By PAM HARBAUGH
For witty new comedy well done, you don’t get any better than Mad Cow Theatre’s exhilarating production of “The Explorers Club” — from scrumptious visual design to deliriously divine performances, this should be one heck of a hit.
This professional production at the Mad Cow is the regional premiere of “The Explorers Club.” Written by Nell Benjamin, the comedy was first produced two years ago at the Manhattan Theatre Club. Ms. Benjamin is quickly becoming a celebrated name in contemporary American theater; she co-wrote the award-winning score for “Legally Blonde, the Musical” and is working on stage adaptations of the movies “Dave” and “Mean Girls.”
The comedy is set in 1879 London in the bar of the stuffy, all-male Explorers Club where members enjoy impressing one another while raising their glasses in a sacred toast “To science!”
The story concerns earnest botanist Lucius Fretway who champions membership for a plucky female anthropologist, Phyllida Spotte-Hume, who has discovered a lost civilization which worships anything spoon-shaped. This is welcomed news, but the idea of a woman joining the club startles all, but none more so than self-righteous Professor Sloan, always quick to raise the Bible and state that women are the path to ruin. Indeed, into these civilized surrounds, Phyllida has brought a savage named Luigi who insults the Queen which prompts a full-scale stand off with the Royal Guard.
Director David Russell takes hold of this tasty farce and squeezes out every drop of slapstick, pointed understatement and smart comic reaction in whiz-bang rapid pacing — all creating a “crisp” production (that apt word comes courtesy an audience talk-back). But, oh my, what a brilliant cast do Mr. Russell’s bidding, all the while making the tightly choreographed frenzy look so easy.With his great profile and that little curly cue of hair worrying its way onto his forehead, Eric G. Pinder carves out a comic romantic soul to Oscar Wilde-an Fretway. The object of his love is Phyllida, played with exquisite comic restraint by Heather Leonardi. In fact, the only person who upstages Ms. Leonardi is Ms. Leonardi herself when she appears on stage as Countess Glamorgan, a woman who emits pickly silent laughs and who uses her bustle for wicked stage business fun.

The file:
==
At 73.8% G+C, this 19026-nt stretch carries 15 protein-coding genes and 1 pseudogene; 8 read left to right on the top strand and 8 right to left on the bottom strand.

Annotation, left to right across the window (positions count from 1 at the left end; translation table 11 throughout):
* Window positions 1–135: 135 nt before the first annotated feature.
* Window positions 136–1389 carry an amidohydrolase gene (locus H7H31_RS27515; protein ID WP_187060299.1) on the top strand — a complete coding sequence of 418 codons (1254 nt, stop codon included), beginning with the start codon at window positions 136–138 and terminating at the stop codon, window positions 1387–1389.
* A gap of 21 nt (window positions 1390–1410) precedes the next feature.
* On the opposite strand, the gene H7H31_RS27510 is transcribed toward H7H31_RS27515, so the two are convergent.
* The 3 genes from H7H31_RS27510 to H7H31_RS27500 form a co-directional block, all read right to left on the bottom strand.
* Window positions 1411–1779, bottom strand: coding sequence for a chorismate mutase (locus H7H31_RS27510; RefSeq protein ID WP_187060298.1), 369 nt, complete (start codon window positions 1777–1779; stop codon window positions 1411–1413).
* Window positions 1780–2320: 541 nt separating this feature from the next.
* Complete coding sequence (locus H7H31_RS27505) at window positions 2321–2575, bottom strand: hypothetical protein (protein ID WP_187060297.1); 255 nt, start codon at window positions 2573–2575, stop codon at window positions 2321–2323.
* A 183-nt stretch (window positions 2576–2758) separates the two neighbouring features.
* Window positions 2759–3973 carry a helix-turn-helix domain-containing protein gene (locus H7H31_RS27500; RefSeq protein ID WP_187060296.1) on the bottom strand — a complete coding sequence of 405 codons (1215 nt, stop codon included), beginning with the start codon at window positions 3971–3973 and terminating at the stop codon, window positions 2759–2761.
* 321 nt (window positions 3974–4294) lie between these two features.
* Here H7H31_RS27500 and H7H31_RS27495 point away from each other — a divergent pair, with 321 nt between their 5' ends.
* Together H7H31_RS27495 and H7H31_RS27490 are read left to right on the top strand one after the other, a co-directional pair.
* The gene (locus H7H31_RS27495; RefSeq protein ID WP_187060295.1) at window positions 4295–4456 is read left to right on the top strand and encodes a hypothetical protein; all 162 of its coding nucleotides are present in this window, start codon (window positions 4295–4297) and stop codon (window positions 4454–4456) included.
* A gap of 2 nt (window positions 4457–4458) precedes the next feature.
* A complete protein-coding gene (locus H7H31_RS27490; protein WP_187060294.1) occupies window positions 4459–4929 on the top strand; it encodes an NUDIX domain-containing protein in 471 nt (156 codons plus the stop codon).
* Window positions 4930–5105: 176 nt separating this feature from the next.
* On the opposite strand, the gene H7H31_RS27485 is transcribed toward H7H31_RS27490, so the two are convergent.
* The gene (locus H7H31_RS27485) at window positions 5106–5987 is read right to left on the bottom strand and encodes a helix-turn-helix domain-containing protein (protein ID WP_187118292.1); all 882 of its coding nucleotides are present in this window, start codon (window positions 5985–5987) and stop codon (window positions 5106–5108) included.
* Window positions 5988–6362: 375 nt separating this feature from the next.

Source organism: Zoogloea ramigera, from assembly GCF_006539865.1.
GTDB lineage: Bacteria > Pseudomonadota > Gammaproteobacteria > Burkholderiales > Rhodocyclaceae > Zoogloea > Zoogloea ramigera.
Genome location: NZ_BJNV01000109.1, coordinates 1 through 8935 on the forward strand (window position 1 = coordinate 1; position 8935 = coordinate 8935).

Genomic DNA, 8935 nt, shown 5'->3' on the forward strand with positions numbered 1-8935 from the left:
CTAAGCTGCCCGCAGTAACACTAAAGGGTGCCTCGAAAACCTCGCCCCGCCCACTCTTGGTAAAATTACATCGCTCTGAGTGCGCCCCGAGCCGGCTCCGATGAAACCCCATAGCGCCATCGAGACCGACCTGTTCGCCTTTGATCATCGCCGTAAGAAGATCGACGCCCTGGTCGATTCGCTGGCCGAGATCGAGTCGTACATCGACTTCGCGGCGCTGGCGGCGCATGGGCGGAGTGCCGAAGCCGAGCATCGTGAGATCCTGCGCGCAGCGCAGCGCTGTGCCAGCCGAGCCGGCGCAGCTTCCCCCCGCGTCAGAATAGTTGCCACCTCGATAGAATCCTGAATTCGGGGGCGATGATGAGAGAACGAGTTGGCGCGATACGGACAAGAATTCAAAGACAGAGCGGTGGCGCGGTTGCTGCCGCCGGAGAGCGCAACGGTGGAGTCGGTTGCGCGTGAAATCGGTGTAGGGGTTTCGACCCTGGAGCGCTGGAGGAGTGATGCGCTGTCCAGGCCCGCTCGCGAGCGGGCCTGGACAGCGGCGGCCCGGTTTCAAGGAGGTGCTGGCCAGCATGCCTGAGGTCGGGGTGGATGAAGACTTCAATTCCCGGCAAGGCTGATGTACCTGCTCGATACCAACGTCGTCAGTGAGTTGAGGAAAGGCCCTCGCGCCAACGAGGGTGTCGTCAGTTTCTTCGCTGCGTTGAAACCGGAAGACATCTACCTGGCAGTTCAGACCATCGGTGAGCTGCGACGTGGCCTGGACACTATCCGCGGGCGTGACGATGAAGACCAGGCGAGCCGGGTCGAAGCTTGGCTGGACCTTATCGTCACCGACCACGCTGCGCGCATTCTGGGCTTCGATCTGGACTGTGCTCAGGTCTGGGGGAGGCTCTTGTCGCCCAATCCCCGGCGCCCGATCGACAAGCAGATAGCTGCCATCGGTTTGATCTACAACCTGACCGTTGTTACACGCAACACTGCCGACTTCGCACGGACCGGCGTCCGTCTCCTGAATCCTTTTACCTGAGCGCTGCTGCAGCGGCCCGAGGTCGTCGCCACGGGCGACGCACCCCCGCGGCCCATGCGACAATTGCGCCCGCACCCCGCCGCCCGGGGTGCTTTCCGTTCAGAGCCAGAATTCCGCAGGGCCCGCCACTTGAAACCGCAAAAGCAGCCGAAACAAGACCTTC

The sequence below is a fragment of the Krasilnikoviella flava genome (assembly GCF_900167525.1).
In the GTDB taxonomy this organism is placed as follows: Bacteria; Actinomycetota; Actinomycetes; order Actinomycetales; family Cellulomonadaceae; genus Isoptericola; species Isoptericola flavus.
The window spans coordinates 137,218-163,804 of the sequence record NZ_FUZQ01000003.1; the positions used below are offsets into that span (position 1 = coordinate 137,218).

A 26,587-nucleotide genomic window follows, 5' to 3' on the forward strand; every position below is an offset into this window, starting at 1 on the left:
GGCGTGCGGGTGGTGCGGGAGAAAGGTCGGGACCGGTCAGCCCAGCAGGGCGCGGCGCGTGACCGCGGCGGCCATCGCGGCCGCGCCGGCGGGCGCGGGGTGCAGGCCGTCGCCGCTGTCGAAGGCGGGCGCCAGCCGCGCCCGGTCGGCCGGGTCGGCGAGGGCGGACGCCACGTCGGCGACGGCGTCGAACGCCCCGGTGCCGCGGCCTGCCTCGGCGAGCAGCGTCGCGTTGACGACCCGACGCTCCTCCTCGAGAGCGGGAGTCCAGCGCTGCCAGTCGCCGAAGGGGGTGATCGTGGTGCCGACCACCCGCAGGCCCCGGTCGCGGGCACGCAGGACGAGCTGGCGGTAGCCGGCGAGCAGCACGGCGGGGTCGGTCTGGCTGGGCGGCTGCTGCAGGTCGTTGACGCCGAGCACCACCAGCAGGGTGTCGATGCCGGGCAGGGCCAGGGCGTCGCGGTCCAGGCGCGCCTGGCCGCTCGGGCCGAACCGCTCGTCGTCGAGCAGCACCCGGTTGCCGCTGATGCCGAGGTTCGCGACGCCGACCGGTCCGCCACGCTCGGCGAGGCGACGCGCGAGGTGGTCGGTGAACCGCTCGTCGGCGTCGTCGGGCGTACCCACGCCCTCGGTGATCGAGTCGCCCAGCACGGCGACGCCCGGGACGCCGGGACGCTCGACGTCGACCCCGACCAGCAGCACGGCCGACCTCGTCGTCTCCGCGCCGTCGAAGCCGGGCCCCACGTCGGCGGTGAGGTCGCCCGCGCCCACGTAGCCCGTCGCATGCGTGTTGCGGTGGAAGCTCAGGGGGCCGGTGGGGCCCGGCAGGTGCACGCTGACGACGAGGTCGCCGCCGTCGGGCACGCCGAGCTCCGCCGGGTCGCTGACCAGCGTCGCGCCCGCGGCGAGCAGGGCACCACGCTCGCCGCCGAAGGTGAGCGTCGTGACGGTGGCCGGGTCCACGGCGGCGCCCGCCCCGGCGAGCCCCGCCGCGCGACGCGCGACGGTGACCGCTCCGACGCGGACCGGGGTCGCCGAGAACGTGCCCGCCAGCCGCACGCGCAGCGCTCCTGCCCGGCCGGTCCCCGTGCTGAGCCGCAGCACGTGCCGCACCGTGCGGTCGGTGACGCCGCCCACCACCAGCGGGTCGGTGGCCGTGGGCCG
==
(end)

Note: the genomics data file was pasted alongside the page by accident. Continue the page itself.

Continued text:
As Sloan, Glenn J. Glover coats his elocution with syrupy grandiloquence (think Stewie in ‘Family Guy’) when he says: “Your science is adequate, but your sex is weak with sin and led astray with diverse lusts. No offense.” As hail-fellow-well-met explorer Harry Percy who has just returned from looking for the east pole, Simon Needham perfectly balances that inexplicable combination of misogynistic and heroic.
Then there are Kevin Zepf as snake lover Professor Cope, whose pet has eyes on a guinea pig owned by Professor Walling, a delightfully befuddled Dennis Enos. David Almeida is the dutiful Sir Bernard Humphries, the Queen’s emissary. Ross Neal plays both the lost explorer Beebe and an Irish Assassin upset that Prof. Sloan has called all of Ireland the lost tribe of Israel. And just wait for Ryan Gigliotti to go full bore when Luigi becomes a bartender.
For the background of this rococo plot, scenic designer William Elliott supplies a sumptutous, comfy English bar complete with a host of stage props including animals heads, bookcase, bar, a suit of armor, a world atlas. Throughout, little faux touches of animal pelts accentuate the members’ fearless characters (at least, those who actually go somewhere). Costume designer Marco T. Magno advances the detailed visuals with a wide array of wonderful period garb. And lighting/sound designer Michael Powers makes it all look so doggoned good.
This is Mad Cow Theatre at its best — not only new work, but good work, produced well and making audiences want to come back for more. You’ll be hearing of this one, no doubt.
P.S. Interestingly, the Alfred P. Sloan Foundation commissioned Ms. Benjamin to write “The Explorers Club” as part of its ongoing initiative to “support the development of plays that address themes of math, science and technology and that depict scientists, mathematicians and engineers as major characters, aim to bridge the divide between the “two cultures,” science and the arts.” (Click here for more information on that initiative.)
SIDE O’ GRITS: “The Explorers Club” runs through Feb. 22 at the Mad Cow Theatre, 54 W. Church St., second floor, Orlando. It performs 7:30 p.m. Mondays (no performance Feb. 16), Thursdays, Fridays and Saturdays and 2:30 p.m. Sundays. Tickets are $24.25 to $36.75, handling charges may apply. Call 407.297.8788 or visit www.MadCowTheatre.com.